The Fine Alternative
It took several years of hard work but finally it has paid off and Colombian farmers are thrilled. Our initiative gave way to the commitment by SWISSAID to sponsor a project that in its first stage of three years will benefit 2300 people of which 360 are direct beneficiaries of the Cardamom Project.
Cardamom Brings Hope To Colombian Farmers.
The SWISSAID federation has given the green light to the cooperative of Colombian farmers from Caramanta to begin growing cardamom in what will be at first 40 hectares of land in the south east region of Antioquia.
In september of 2011, SWISSAID officials visited the south-east Colombian area of Caramanta, to research and study the viability of the Cardamom farming as a potential project that would benefit the community and bring people out of poverty.
SWISSAID is one of Switzerland’s leading aid organizations, founded in 1948. They are involved in cooperative development projects in nine countries, influencing policy-makers on development in Switzerland, and informing people about the causes of poverty and underdevelopment. They have 122 staff worldwide, 31 of whom work in Switzerland.
Back in March, 2012 with the final commitment by SWISSAID the project got its green light. Each farmer was awarded with a grant for a minimum of 650 seedlings or “Kolinos” to get them started in Cardamom Farming. These grants to small farmers help pay for the investment in crop diversification until the first harvest.
Traditionally, the families in this area have made a living mainly from coffee cultivation. However, several years of steady decline in prices on the coffee market as well as disease and pests have made it unprofitable to cultivate the crop, even with the incentives of the Colombian Government.
“Cardamom will be another staple product in my farm. The good thing is that i don’t need to stop cultivating coffee.”
Cardamom in Caramanta grows next to coffee plants and under the shadow of trees, with no use of chemicals whatsoever making it the first step towards Organic Certification, the project guidelines mandate organic cultivation methods to be used exclusively.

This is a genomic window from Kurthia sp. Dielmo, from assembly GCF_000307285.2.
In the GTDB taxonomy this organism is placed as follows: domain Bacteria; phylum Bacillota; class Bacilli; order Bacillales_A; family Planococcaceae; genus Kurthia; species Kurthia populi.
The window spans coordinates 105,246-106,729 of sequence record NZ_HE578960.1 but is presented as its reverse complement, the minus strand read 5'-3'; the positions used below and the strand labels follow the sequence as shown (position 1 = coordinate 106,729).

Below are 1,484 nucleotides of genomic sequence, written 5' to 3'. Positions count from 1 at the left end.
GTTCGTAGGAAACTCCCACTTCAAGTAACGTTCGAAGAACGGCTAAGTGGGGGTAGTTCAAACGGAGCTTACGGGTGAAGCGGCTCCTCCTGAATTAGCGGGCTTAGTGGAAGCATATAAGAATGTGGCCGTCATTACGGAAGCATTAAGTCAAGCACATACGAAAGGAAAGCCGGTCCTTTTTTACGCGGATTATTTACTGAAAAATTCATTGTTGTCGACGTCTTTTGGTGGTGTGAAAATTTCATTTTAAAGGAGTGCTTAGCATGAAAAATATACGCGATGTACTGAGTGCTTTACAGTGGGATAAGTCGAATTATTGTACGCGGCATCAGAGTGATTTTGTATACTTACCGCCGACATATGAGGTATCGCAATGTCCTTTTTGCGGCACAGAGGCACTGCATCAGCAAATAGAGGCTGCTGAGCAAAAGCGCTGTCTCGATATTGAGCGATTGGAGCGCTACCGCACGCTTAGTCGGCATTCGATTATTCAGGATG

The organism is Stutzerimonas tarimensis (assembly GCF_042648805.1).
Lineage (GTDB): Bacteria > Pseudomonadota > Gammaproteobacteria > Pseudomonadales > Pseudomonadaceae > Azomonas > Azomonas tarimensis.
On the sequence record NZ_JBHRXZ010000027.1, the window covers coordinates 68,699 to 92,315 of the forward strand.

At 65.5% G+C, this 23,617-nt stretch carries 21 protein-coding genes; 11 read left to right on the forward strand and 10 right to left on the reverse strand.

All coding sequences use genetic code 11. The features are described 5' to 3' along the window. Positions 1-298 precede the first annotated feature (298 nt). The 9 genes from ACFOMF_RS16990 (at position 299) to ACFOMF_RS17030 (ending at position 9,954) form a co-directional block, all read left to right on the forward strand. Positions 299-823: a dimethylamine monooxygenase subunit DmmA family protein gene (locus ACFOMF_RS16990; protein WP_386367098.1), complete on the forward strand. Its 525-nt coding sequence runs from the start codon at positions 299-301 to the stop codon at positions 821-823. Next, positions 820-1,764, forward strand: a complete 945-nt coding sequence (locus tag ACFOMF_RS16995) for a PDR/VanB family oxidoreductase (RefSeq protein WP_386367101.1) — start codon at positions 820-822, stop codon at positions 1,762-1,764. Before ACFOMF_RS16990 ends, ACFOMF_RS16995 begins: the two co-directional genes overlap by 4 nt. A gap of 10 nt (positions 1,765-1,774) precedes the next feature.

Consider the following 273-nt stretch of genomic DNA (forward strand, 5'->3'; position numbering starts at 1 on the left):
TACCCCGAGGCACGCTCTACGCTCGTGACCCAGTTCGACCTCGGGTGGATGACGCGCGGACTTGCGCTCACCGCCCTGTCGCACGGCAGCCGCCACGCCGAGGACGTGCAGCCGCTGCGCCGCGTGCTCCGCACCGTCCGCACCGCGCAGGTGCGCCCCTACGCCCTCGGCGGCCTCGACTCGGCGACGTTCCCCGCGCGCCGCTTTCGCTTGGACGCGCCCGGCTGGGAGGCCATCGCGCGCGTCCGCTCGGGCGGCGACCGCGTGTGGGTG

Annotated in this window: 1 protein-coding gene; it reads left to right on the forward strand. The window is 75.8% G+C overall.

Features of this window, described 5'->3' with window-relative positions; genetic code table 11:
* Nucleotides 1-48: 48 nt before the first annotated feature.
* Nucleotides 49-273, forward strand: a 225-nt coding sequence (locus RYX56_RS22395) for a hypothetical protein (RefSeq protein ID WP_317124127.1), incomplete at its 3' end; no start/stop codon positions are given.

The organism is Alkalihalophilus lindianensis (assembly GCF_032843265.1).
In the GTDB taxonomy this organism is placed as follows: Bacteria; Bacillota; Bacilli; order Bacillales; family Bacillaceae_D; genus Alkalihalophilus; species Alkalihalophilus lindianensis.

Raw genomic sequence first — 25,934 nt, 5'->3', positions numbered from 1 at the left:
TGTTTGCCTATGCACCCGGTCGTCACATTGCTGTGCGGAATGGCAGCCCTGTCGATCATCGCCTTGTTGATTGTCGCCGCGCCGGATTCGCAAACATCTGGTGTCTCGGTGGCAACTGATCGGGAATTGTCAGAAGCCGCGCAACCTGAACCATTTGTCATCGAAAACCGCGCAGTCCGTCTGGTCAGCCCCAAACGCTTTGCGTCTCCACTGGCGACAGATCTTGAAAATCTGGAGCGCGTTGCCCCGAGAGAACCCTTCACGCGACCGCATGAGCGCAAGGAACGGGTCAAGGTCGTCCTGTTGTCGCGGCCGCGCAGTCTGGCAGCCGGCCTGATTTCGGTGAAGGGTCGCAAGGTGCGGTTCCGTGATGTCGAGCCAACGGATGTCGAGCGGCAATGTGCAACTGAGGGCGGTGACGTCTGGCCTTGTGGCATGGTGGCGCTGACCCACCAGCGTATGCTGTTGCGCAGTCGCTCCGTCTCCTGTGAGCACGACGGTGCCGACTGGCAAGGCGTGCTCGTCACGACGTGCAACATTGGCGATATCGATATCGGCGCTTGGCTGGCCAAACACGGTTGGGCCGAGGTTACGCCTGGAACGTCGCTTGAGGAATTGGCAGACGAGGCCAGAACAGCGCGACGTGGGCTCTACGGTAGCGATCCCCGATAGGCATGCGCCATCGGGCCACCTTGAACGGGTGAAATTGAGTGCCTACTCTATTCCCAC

“The most remarkable aspect about this project is the social impact that is generating” says one of the project precursors. Mr. Alonso Munera, who’s been in the Cardamom business for many years and foresees a remarkable future for Colombian Cardamom over the next decade.
A farmer participating in the project stands to make a net profit of around $4,000 per hectare.
However, in a region where 70 per cent of the population live below the poverty line, they are left with little flexibility for experiments and failures. “But things have worked out really well so far, thank goodness!” says farmer Iván Dario Rincón.
The project means big business, Cardamom being one of the priciest spices on the market only behind vanilla and saffron.
The market for Cardamom is expanding, not only in Asia, Africa and Europe but all over the world, Cardamom is becoming more of a household item and less of an ethnic spice these days. Here in New York you can find it in North American Pastries, in Cocktails, in Fusion style couisine, it’s the trendiest spice of 2012 according to Mc Cormic, one of the leading spices purveyors in the country. The various uses of cardamom are remarkable, no wonder in India is known as the Queen of Spices.
“What people most recognize about Colombian Cardamom is its freshness, its taste and aroma and the quality of the pod, that’s where we have to focus our efforts” says Jaime Munera, director of Merit Trade, the Colombian-American company that negotiated a supply contract for all of the Cardamom produced on the project, Merit Trade provides training seminars and support for the farmers and will also contribute half of the building costs for the processing plant, while the farmers and SWISSAID fund the rest. The processing plant will bring jobs to 180 land labourers and temporary work to many.
Merit Trade has been exporting Colombian Cardamom among other products from neighboring regions over the past few years.“Without the commitment and the contract from Merit Trade, the project simply could’ve not been approved, we are thankful to have everything in place to get the project rolling” says a member of the local farmer’s association who foresees a bright future for colombian farmers in the Cardamom business for years to come.
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The farmers need training, support and financial assistance for crop conversion. Thank you for your help!